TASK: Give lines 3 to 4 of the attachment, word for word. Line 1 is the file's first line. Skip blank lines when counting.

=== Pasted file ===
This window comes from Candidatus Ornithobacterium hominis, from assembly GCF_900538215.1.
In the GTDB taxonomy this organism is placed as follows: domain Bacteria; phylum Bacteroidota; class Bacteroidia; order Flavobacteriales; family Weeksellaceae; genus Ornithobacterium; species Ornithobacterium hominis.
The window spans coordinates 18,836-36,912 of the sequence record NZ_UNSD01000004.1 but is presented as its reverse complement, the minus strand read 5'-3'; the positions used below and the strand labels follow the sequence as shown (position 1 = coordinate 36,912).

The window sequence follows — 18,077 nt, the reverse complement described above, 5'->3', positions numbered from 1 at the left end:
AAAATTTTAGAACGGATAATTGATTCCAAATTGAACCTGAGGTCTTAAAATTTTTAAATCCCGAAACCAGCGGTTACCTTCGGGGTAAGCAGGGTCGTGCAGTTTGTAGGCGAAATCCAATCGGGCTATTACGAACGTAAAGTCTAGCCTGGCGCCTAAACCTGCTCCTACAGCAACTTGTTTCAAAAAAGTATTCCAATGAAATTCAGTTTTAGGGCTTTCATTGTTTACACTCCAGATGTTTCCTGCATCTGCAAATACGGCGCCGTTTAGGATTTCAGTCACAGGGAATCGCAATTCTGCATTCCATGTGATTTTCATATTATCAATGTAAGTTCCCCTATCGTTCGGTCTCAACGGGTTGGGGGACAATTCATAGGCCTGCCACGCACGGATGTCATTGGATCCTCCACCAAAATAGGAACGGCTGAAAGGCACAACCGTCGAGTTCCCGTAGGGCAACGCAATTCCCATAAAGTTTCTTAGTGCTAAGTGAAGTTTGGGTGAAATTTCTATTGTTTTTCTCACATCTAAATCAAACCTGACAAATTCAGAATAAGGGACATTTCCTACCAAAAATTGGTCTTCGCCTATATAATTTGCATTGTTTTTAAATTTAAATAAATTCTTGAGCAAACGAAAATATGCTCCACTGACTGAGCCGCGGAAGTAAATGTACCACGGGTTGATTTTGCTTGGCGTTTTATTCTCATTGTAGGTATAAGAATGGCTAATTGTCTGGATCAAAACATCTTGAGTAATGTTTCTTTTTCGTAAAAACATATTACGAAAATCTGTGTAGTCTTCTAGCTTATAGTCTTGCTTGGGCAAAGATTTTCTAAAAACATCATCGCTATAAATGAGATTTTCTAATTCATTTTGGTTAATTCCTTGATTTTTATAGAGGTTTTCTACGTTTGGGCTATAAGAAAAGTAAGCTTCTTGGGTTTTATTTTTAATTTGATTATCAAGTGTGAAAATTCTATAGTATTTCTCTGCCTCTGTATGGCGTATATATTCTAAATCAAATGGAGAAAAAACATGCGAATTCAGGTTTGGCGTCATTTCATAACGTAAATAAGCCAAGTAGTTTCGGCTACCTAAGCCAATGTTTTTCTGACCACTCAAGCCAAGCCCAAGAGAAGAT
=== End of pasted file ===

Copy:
The window spans coordinates 18,836-36,912 of the sequence record NZ_UNSD01000004.1 but is presented as its reverse complement, the minus strand read 5'-3'; the positions used below and the strand labels follow the sequence as shown (position 1 = coordinate 36,912).

The window sequence follows — 18,077 nt, the reverse complement described above, 5'->3', positions numbered from 1 at the left end: